Childhood Non-Hodgkin Lymphoma
Medically reviewed by Drugs.com. Last updated on Feb 4, 2024.
What is non-Hodgkin lymphoma?
Non-Hodgkin lymphoma is a cancer of the lymphatic system. The lymphatic system contains lymph vessels, lymph nodes, and glands, such as the spleen and thymus. Lymph vessels carry lymph fluid throughout the body. Lymph fluid contains lymphocytes (white blood cells) that help fight infection and disease. Non-Hodgkin lymphoma causes lymphocytes to grow and divide without control and to form tumors. Non-Hodgkin lymphoma can develop in any lymph tissue in the body. Common places are lymph nodes in the neck, underarm, and chest. Cancer cells can travel from lymph node to lymph node and spread through the body. Childhood non-Hodgkin lymphoma usually affects older children. Some types are rare in children of any age.
What causes childhood non-Hodgkin lymphoma?
The cause of non-Hodgkin lymphoma is not known. The following may increase your child's risk:
- Long-term exposure to chemicals, such as pesticides, or nitrates in drinking water
- A family history of non-Hodgkin lymphoma
- Exposure to high amounts of radiation
- A weakened immune system
- Certain viral or bacterial infections
What are the signs and symptoms of childhood non-Hodgkin lymphoma?
- Swollen lymph nodes in the neck, arm, or groin
- Trouble breathing, or a cough
- Feeling weaker or more tired than usual
- Fever, itchy skin or a rash, or night sweats
- Pain or swelling in the abdomen and pain in the lower back or in both legs
- Weight loss without trying
How is childhood non-Hodgkin lymphoma diagnosed?
Your child's healthcare provider will ask about your child's symptoms and when they began. Tell the provider if your child has a family history of non-Hodgkin lymphoma or other risk factors. Your child's provider will check your child's organs to help find problems non-Hodgkin lymphoma can cause. For example, shortness of breath may mean lymph tissue in your child's lung or chest is affected. The following tests may be used to diagnose non-Hodgkin lymphoma or to find out if it is early stage or later stage:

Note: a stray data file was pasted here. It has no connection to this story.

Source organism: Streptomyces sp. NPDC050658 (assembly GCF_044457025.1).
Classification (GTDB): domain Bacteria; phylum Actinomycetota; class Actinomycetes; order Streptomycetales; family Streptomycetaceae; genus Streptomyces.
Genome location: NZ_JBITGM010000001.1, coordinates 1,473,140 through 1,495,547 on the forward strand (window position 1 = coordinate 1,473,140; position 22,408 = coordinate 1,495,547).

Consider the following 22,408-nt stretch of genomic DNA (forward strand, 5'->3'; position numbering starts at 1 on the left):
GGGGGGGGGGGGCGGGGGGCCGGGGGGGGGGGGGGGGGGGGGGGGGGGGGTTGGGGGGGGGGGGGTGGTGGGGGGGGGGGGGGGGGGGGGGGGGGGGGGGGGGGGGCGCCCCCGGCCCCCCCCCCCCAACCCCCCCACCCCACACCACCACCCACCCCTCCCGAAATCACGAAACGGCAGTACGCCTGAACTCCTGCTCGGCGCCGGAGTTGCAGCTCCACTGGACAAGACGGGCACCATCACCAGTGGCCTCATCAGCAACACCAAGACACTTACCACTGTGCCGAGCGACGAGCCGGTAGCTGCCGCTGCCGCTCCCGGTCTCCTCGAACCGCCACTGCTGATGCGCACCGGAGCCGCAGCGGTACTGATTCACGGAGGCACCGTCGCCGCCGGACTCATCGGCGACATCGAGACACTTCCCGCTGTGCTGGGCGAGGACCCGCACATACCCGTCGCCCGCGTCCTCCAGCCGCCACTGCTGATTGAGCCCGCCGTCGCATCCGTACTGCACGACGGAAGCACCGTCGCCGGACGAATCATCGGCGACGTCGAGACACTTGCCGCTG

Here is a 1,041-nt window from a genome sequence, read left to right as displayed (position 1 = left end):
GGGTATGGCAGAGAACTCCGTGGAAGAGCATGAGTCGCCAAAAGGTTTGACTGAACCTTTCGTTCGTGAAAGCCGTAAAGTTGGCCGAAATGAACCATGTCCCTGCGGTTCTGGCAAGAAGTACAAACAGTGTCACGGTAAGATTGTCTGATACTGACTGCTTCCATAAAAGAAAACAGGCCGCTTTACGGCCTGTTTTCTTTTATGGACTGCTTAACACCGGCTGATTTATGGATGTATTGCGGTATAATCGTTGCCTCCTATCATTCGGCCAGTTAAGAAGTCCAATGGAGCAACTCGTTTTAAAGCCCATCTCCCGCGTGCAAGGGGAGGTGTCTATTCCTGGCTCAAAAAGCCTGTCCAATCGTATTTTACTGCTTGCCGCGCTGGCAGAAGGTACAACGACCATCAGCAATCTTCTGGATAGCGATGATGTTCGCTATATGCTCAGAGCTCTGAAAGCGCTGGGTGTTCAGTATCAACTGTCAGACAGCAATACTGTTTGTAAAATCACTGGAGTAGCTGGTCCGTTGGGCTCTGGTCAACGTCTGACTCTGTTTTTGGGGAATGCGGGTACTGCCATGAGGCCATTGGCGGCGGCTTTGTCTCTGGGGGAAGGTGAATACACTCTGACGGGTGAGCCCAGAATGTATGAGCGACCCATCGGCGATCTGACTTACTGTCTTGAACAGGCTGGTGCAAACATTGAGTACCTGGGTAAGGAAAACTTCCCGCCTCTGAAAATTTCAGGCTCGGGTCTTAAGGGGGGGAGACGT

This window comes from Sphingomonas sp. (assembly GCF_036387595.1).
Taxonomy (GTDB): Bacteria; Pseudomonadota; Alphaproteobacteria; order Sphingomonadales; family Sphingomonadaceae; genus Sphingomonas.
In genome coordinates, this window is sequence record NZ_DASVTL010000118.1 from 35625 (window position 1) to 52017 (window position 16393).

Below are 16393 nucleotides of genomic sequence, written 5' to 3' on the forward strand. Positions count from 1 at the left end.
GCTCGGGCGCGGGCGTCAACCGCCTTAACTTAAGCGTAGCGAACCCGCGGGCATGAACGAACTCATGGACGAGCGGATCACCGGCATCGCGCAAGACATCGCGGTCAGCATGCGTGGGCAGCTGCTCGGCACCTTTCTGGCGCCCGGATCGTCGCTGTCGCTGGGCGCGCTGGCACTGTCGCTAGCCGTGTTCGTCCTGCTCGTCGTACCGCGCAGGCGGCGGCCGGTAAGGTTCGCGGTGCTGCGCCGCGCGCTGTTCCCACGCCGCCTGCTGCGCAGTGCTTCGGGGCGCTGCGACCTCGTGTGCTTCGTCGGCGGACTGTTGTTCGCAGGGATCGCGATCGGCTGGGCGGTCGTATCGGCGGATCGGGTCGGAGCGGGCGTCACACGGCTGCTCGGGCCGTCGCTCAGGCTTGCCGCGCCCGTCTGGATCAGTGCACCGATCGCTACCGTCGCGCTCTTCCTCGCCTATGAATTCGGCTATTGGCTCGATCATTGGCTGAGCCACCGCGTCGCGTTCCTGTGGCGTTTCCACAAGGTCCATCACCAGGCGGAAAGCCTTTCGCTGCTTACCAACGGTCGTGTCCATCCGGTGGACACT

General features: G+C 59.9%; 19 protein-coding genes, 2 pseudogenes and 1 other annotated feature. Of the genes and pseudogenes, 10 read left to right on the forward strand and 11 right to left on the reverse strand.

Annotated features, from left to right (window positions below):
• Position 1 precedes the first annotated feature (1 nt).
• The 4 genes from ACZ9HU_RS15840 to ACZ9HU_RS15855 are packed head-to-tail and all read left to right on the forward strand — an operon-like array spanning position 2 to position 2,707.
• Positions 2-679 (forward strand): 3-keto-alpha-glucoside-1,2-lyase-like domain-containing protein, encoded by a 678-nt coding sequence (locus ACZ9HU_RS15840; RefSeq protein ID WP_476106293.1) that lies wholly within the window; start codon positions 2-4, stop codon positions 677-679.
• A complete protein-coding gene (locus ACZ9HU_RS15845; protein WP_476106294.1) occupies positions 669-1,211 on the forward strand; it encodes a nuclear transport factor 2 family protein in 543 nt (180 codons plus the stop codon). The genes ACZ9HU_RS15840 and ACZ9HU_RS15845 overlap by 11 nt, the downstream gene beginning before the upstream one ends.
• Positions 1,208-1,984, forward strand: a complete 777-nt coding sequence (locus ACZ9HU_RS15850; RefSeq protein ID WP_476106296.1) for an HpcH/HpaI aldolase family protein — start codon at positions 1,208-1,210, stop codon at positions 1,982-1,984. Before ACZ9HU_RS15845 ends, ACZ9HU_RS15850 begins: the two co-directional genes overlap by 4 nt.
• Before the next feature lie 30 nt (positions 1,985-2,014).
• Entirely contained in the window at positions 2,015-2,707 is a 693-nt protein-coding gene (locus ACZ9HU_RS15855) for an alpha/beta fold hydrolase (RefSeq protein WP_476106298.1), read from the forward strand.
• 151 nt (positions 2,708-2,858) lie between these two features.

- Blood tests may show abnormal white blood cells or signs of anemia (not enough red blood cells). The tests may also be used to measure the amount of inflammation in your child's blood. Blood tests can also be used to check liver and kidney function.
- A biopsy is a procedure to remove a tissue sample to be tested. Non-Hodgkin lymphoma is diagnosed from a lymph node biopsy. Your child's provider may also test a bone marrow sample to see if the cancer has spread to your child's bones.
- X-ray, ultrasound, CT, MRI, or PET scan pictures may show where the cancer is located. Your child's healthcare provider may also use the x-rays to look for blockages, signs of infection, or other health problems. Your child may be given contrast liquid to help the cancer show up better in the pictures. Tell the healthcare provider if your child has ever had an allergic reaction to contrast liquid. An MRI machine uses a powerful magnet. Do not let your child enter the MRI room with anything metal. Metal can cause serious injury from the magnet. Tell the healthcare provider if your child has any metal in or on his or her body.
How is childhood non-Hodgkin lymphoma treated?